I don't think I've ever pitched for a product before that wasn't online and, if not free, at least VERY inexpensive. It's not a trend I want to continue, as I like to see myself as the Consumer Reports of the ed tech blogosphere. (well, I'm having delusions of grandeur there, but you know what I mean!) That's one reason I won't run Google Ads on the blog.
But I saw a demo of Gale's new Global issues database at NECC, grabbed my computer and immediately emailed my rep to sign us up--even though it won't be released until November! If it does everything Gale promises, this database will be something very different, and very cool.
I should preface this by stating my school is very big into multiculturalism and building global awareness; thus, this product grabbed my attention, in that it is the only high-school oriented, issues-focused database out there that doesn't present a U.S.-based perspective. (If you're aware of others, please let me know!)
Want to find out what Saudi Arabians think about Al-Qaeda? The database offers newspapers and videos from the Middle East (think: Al Jazeera in English, among others). Need a Chinese perspective on human rights issues? It's there.
The topics range over 400 issues and 193 countries, with interactive maps, downloadable audio, and RSS feeds to keep up on recent additions. The database also includes student research tools, including the ability to post comments and content from over 400 international journals, magazines and newspapers, selected by country-based experts. Best of all, it presents multiple points-of-view, allowing students to draw their own conclusions. I'm so tired of databases that present a "This is what happened" approach to history, virtually ignoring the unceasing complexities to any human endeavor.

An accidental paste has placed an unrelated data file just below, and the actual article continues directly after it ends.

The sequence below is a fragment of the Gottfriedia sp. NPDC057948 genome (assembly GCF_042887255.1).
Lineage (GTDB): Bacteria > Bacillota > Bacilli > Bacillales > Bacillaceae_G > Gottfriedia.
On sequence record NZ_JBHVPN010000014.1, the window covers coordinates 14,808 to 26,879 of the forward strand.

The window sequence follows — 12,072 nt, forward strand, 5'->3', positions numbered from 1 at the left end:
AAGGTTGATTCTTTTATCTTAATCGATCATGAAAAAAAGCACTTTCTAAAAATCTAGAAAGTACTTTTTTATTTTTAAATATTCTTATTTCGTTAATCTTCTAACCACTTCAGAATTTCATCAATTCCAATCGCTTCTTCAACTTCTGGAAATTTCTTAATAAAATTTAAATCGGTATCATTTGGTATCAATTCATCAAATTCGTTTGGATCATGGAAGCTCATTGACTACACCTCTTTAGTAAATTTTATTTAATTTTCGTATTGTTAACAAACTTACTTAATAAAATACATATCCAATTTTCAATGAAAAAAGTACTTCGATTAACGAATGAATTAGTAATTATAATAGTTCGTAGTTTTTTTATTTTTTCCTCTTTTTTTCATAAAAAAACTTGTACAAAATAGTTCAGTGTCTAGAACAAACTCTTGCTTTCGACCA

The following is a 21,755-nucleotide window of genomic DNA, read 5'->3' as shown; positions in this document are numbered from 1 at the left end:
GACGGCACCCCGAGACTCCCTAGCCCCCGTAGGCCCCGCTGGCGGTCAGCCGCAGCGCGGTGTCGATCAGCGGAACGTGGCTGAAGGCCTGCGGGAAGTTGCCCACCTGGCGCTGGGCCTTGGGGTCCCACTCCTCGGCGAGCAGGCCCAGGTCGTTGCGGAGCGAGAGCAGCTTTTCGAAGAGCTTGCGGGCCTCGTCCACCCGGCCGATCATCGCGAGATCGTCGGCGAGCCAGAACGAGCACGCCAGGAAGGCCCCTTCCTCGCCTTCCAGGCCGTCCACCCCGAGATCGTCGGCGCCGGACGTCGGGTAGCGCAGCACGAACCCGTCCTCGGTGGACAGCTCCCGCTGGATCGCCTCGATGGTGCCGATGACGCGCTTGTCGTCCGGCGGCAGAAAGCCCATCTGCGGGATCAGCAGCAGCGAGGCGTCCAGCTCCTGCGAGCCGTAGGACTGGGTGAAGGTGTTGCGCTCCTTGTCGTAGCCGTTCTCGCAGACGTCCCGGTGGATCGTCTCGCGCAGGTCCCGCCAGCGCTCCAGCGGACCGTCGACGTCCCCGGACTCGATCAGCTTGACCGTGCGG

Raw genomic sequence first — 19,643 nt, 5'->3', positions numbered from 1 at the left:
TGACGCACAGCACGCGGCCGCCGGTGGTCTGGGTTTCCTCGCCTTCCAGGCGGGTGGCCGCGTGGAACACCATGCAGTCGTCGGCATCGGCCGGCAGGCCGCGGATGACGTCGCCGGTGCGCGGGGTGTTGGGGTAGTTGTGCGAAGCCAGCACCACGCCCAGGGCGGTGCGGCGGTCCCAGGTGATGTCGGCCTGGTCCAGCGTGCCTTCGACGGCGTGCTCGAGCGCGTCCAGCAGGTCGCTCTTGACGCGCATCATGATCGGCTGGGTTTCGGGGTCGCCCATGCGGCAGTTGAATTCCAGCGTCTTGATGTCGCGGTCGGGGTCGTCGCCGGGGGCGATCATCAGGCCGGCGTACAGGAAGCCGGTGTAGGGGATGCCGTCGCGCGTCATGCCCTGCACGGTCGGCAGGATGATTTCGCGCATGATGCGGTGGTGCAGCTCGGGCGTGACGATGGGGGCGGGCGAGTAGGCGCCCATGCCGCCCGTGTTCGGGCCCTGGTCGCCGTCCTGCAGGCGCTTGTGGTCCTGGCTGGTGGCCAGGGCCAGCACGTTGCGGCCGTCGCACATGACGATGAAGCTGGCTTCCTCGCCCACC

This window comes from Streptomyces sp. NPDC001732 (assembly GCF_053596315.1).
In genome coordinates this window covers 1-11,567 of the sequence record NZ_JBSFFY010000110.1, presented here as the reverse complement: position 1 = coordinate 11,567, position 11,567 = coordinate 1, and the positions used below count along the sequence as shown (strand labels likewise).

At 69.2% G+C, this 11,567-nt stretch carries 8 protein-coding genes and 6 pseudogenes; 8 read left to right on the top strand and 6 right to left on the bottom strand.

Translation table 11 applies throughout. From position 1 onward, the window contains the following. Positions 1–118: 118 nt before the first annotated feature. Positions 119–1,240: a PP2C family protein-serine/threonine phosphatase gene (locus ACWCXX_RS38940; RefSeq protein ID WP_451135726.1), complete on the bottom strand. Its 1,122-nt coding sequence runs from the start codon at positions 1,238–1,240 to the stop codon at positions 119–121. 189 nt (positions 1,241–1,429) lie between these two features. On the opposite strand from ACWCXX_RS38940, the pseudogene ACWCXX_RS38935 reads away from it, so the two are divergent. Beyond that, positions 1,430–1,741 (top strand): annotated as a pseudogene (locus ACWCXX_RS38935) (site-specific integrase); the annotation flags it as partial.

Most interesting, the homepage boasts a customizable interface allowing the librarians to choose what content to show.
Like most Gale databases, this one is not cheap. But Gale is running a pre-release sale that offers a pretty hefty discount if you sign up in July or August.
In an increasingly global economy, it is imperative for us to encourage in students not only a broader world view, but a deeper understanding of other cultures and other perspectives. The U.S. is internationally infamous for its "Let them learn English," (and American English, at that!) attitude.
We were able to get away with it in a post-WW II world where we had little competition. In the 21st century we are doomed if we don't foster global knowledge and understanding in our students. We will, quite frankly, become a quaint anachronism, a relic from the not-so-distant past.
One database can't overcome all the educational challenges we face to accomplish this goal. But it's a good start.